As a result, the site’s operators would have no access to the files, which they say would strip them from any possible liability for knowingly enabling users to distribute copyright-infringing content.

Any allegation of copyright infringement against Mega would presumably be met with a response along the lines of “I see nothing!” due to Mega’s claimed (and self-imposed) inability to access the user-encrypted files.

But is it that simple to avoid prosecution for copyright infringement – by simply “seeing no evil”? In a word, no: though a lack of actual knowledge can make prosecution more difficult, a person may still be liable on the basis of constructive knowledge of infringing material. For example, section 36(a) of the Copyright Act 1994 states:

Copyright in a work is infringed by a person who, in New Zealand, other than pursuant to a copyright licence … possesses in the course of a business … an object that is, and that the person knows or has reason to believe is, an infringing copy of the work.

On the issue of constructive knowledge in copyright cases, Justice Smellie said in Husqvarna Forest & Garden Ltd v Bridon NZ Ltd [1997] 3 NZLR 215:

Constructive knowledge is appropriately imputed in other areas of law, if a party wilfully closes its eyes to the obvious or wilfully fails to make those inquiries that an honest and reasonable person in the circumstances would have made.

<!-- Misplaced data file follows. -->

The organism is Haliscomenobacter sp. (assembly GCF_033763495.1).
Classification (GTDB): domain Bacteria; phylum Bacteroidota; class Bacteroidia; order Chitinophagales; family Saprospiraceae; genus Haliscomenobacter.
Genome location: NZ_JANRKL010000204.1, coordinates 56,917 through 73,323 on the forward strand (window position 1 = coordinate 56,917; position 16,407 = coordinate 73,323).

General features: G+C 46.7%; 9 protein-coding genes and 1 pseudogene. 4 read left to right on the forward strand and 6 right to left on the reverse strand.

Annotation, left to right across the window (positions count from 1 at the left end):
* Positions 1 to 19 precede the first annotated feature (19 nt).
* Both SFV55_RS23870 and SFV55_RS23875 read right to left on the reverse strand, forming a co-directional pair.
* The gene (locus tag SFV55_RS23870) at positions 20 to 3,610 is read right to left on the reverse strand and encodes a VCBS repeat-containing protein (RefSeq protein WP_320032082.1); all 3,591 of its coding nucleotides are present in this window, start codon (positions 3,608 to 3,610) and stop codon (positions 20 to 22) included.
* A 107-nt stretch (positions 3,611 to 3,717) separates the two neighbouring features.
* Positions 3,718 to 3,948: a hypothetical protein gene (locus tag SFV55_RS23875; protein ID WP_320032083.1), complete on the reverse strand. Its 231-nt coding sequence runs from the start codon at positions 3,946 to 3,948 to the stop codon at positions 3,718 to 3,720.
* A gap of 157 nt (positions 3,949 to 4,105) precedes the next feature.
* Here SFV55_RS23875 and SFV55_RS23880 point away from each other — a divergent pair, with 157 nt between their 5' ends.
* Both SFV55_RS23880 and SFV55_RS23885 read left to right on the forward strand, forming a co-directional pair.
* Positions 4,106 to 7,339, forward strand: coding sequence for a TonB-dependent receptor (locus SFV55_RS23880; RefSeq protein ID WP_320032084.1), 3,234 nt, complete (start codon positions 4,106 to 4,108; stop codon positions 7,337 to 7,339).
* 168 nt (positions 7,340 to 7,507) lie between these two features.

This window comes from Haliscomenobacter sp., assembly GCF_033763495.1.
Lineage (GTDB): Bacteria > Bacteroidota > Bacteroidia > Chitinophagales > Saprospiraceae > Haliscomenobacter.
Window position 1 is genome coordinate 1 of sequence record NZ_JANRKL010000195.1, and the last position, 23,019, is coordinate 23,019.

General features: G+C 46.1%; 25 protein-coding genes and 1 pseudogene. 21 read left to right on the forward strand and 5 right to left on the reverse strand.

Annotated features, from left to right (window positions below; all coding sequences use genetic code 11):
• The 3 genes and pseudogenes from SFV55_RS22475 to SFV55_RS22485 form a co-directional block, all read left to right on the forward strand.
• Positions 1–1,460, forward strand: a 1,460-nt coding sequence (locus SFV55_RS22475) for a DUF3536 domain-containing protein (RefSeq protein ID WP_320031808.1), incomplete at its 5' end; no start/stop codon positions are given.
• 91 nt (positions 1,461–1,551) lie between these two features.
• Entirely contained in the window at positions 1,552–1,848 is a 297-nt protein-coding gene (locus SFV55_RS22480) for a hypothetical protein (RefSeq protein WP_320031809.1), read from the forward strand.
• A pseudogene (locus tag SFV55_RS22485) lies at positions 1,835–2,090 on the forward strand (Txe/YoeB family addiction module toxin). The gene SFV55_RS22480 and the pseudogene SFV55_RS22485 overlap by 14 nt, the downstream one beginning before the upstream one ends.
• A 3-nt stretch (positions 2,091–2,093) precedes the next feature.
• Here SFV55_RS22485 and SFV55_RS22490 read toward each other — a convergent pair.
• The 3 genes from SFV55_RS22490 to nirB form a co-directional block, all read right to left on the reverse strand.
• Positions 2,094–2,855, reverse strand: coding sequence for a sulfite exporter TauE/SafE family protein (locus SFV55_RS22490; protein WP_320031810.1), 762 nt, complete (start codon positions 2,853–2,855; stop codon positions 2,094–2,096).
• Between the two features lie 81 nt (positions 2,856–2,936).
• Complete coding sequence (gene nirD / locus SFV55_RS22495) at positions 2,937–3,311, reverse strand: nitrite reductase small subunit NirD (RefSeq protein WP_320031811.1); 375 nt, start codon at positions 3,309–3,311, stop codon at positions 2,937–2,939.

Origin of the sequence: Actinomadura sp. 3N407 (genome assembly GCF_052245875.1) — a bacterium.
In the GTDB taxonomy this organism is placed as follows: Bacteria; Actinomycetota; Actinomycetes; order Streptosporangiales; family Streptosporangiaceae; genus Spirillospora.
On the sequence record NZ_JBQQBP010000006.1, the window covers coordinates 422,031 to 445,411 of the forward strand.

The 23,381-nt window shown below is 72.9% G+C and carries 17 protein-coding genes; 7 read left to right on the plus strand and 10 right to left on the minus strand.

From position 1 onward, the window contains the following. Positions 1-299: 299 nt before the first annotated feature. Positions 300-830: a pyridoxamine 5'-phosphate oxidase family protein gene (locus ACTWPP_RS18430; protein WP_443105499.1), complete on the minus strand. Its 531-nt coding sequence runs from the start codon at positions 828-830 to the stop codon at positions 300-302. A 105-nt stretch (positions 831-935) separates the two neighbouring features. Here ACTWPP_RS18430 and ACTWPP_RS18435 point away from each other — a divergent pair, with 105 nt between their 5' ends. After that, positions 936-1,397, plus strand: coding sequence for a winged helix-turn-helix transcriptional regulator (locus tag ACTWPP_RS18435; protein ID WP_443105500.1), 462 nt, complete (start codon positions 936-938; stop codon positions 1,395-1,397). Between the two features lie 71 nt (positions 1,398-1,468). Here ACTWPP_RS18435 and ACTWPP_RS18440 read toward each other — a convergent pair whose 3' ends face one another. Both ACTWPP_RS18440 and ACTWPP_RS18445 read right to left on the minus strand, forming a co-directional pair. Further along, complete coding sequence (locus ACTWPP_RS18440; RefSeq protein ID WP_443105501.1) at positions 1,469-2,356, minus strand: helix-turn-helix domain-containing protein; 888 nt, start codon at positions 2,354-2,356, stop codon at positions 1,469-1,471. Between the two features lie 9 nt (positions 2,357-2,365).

Thus, adopting a “see no evil” approach does not provide a free ride over copyright law.

In some cases the inability to access stored files will actually make it harder to gain protection from “safe harbour” provisions designed to protect service providers. In New Zealand, section 92C of the Copyright Act 1994 provide such safe harbour protection. However, this protection does not apply where the website:

… does not, as soon as possible after becoming aware of the infringing material, delete the material or prevent access to it.

This requirement does not apply only where the website has actual knowledge of copyright infringement; it also applies where there is “reason to believe” (i.e. the constructive knowledge test mentioned above) that there is copyright infringement. In either case if, having received a complaint, the website does not delete or prevent access to the allegedly infringing material, they will potentially lose the legal protection the section affords.